Wednesday, March 24, 2010
Day Three: A Tough Case
The more I learn about immigration law, the more I discover its deficiencies. TPS is a great opportunity for Haitians to gain official immigration status in the U.S., but in some ways it disfavors the most needy. For the past two days, Alex and I worked with a father and son who came to the intake session at Jackson on Tuesday. Their story was tragic but only incidental to the earthquake. In the aftermath of the earthquake, aid workers discovered the boy on the street, suffering acutely from leukemia. He was near death and in need of immediate medical attention so the aid workers airlifted him to Miami where doctors convinced immigration officials to admit him for medical treatment. His father followed a few days later. Fast forward one month: the son is lively and active again, jabbering at me three different languages (including Spanish, which he picked up since coming to Miami). He has so much energy that it’s difficult to tell he is still sick.
But there are a few tell-tale signs.
He claims to be seventeen years old but looks only about ten or eleven, making me wonder if poor health and malnourishment has taken a toll on his development. He wears multiple plastic hospital bracelets, sliding loosely around his thin wrist like bangles. His life still revolves around hospitals—weekly blood work and tests, frequent overnight stays, constant medication.
The father and son have received an outpouring of generosity from a local church. One parishioner has taken charge of them, providing meals and transportation to and from the hospital and helping them navigate a new and unfamiliar country. USCIS has been much more stingy, granting the pair only a 90-day stay that expires in May. Looking for relief, they wandered into our intake session after running into a student with a TPS flier. Without any documents or few common language skills among us, the interview was very difficult. My heart sank when we finally determined that they came to the U.S. after the earthquake, making them ineligible for TPS. It seemed completely unfair to turn them away based only on an arbitrary entry date, especially when the son’s life depended on continued medical care.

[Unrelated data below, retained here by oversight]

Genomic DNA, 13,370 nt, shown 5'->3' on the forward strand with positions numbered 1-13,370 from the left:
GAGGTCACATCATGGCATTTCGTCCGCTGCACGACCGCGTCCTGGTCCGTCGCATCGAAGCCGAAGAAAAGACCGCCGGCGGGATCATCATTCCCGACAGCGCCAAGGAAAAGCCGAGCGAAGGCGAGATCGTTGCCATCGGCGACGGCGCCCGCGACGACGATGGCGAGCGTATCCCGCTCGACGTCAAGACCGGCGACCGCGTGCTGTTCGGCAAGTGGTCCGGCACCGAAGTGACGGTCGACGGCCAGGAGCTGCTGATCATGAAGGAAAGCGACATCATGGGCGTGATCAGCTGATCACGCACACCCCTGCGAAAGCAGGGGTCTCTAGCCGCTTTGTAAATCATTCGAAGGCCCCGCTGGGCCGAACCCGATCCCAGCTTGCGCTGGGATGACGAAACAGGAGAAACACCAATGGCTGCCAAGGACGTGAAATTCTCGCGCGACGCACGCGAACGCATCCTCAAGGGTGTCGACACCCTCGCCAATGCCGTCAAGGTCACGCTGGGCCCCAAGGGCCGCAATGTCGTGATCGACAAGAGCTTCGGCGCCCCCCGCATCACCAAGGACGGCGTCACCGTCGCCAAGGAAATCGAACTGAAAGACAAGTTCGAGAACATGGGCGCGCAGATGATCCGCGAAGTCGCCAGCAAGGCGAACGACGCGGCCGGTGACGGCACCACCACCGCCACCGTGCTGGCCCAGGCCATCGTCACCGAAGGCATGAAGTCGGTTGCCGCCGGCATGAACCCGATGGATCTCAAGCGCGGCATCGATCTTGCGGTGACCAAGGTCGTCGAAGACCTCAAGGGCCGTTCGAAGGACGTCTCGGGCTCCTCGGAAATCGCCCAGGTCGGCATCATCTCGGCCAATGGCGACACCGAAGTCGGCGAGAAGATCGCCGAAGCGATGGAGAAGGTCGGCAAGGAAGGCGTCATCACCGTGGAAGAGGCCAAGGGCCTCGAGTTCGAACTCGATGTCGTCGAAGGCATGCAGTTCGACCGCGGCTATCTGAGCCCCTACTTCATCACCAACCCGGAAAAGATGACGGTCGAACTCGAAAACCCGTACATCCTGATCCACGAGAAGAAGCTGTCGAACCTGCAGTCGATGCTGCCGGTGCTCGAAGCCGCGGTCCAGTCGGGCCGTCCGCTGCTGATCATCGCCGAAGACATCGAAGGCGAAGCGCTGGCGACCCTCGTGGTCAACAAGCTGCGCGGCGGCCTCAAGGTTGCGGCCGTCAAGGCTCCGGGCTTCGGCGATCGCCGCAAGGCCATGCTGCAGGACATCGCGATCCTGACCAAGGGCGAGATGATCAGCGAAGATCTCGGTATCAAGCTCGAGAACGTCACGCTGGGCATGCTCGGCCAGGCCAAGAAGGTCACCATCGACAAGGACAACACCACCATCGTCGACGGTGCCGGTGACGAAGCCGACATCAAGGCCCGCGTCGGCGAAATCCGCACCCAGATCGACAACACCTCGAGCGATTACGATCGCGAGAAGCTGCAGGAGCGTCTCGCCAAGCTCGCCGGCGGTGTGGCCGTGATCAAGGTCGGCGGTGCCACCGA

Melissa and JoNel suggested we pursue humanitarian parole, permission to stay in the U.S. due to urgent emergency circumstances granted at the discretion of USCIS. After researching humanitarian parole further, Alex and I met again today with the father, son, (with a translator this time) and the parishioner at Chef Nicole’s. They greeted us like old friends, the son giving me a kiss on each cheek. When we explained the humanitarian parole process, they seemed overjoyed. Before coming into the intake session, they had no idea there was any other option except to leave in May and hope for the best. The son was ecstatic that he might be able to go to school. We put them in touch with the U Miami Clinic which would help them with the application in the upcoming weeks.
But humanitarian parole is not simple. Unlike for TPS, no fee waivers are permitted. Applicants must marshal evidence about their emergency situation—medical documents, doctor’s notes,—demonstrate that traditional non-immigrant visas would be difficult to obtain, and prove that they will be financially supported while in the US. USCIS grants parole on a completely discretionary basis with a response time of three or four months (TPS takes about two months). Parolees usually receive a parole period of less than a year, which can be extended—for another filing fee. And if granted parole, the father and son will still have to file an additional form to apply for work authorization. Although it was good to have the option, humanitarian parole presented a number of hurdles. The process made me long for the comparable speed and simplicity of TPS.
In light of the barriers inherent in many immigration procedures, the father and son’s story impressed upon me the importance of advocacy, and not just from legal actors. Doctors, churchgoers, and now attorneys and law students went beyond the scope of their stated duties and took an interest in their case. And because of that, hopefully this story will have a happy ending.
Ed. note: Jennifer Holmes is a first year student at Stanford Law School.